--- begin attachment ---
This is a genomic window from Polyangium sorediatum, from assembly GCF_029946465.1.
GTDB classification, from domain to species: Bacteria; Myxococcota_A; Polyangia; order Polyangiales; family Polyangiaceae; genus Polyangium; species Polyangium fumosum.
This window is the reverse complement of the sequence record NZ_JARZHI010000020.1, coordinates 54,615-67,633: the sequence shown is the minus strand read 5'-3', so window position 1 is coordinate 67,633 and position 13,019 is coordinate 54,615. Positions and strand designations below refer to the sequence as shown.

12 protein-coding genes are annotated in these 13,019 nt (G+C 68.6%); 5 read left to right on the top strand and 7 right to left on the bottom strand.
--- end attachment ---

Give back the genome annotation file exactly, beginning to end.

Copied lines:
This is a genomic window from Polyangium sorediatum, from assembly GCF_029946465.1.
GTDB classification, from domain to species: Bacteria; Myxococcota_A; Polyangia; order Polyangiales; family Polyangiaceae; genus Polyangium; species Polyangium fumosum.
This window is the reverse complement of the sequence record NZ_JARZHI010000020.1, coordinates 54,615-67,633: the sequence shown is the minus strand read 5'-3', so window position 1 is coordinate 67,633 and position 13,019 is coordinate 54,615. Positions and strand designations below refer to the sequence as shown.

12 protein-coding genes are annotated in these 13,019 nt (G+C 68.6%); 5 read left to right on the top strand and 7 right to left on the bottom strand.